Are there rehabs that provide adequate substance abuse treatment for patients with substance use disorder.
While many rehabs do not provide professional psychotherapy with a psychologist or psychiatrist, there are ones that do. For example, Mclean Hospital in Massachusettes is a psychiatric hospital associated with Harvard Medical School. Mclean has signature rehab programs that do provide daily psychiatric visits. A rehab that offers comprehensive substance abuse and mental health care can help patients with mental health conditions or polysubstance abuse issues.
I need to know how to get into drug rehab without insurance.
You may be interested in how to get in without insurance if you have identified a good treatment facility that offers full therapy services and medication-assisted treatment. Fortunately, many programs offer scholarships for patients who cannot afford rehab and do not have adequate insurance coverage. If you are trying to get into rehab, once you have identified qualifying programs, ask if they have scholarships available.
Pilot programs may be an alternate solution.
You may be interested in one of the many pilot programs that are starting around the country if you or a loved one is dealing with opioid addiction. These programs often start with a hospital ER visit. Once in the ER, possibly after an overdose, the emergency department doctor will initiate Suboxone treatment.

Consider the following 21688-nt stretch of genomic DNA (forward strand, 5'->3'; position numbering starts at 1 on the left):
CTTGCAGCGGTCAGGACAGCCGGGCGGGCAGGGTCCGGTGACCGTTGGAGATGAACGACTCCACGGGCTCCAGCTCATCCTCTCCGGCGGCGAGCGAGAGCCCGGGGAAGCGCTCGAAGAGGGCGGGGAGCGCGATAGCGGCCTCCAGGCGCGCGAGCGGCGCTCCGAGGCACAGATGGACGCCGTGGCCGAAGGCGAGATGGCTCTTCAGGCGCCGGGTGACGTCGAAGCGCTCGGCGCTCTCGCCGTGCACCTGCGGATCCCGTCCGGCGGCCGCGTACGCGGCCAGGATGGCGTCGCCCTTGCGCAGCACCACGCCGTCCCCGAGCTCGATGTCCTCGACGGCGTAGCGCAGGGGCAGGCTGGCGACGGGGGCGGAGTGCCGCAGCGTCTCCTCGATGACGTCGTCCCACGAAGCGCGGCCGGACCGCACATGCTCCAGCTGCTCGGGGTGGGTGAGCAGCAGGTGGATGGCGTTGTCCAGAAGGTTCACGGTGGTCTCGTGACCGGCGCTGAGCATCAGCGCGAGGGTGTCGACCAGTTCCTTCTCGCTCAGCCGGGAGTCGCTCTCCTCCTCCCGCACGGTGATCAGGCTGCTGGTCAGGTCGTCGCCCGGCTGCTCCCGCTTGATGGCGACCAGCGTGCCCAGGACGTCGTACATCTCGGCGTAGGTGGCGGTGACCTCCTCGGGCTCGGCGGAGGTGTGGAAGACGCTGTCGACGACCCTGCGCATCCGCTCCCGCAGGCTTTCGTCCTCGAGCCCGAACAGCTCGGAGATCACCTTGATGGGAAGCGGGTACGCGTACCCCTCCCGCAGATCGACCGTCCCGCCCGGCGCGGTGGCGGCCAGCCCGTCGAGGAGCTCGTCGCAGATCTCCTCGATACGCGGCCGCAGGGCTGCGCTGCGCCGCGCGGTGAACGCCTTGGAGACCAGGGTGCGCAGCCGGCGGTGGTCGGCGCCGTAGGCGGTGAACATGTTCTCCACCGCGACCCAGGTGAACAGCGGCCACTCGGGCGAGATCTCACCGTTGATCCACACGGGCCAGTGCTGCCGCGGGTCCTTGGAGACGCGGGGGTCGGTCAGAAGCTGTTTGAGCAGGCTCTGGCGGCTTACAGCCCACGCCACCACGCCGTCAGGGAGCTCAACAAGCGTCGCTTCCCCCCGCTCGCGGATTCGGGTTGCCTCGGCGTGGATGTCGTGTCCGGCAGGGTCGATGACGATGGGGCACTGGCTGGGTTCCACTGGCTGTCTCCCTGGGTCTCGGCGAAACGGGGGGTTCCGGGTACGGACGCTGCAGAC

After discharge, the doctor will arrange for continuity of care at an affiliated clinic. In most of these pilot programs, services are either free, sliding scale, or low cost, including medication. These programs are saving lives.
We need more funding to make these services available to more people. Getting people safely off of street drugs should be a priority. Waiting in line for rehab beds is not the best solution to this problem.
Are there free rehab programs?
There are free, sliding scale, and low-cost solutions if you believe that rehab is the best route to start your journey along the path of recovery. To begin your search for free rehab, try focusing on a few specific areas to get the best results.
There are some excellent online resources for free and low-cost rehab programs. For example, The Rehab podcast website has a state-by-state guide to free and low-cost programs. While limited at this time, the listings of rehab programs are growing all the time. Also, you may want to look at Needy Meds and their new addiction treatment database.
State-funded rehab programs are typically free or low-cost.
You may want to search for addiction treatment resources subsidized at the level of your state or county. Many of these programs exist, but they are not always easy to find. These public, state-funded programs are not well-publicized, so you may have to search to find them.
Grants and scholarships are available.
In addition to the scholarships offered by some rehabs, federal and state grants may also be available. SAMHSA, the mental health services administration, has a website with information about funding for addiction treatment programs, so that may be an excellent place to start looking. It is also possible to raise money online for financial assistance. With crowdsourcing websites like GoFundMe, you can begin your fundraising drive to get help with treatment options for yourself or a loved one.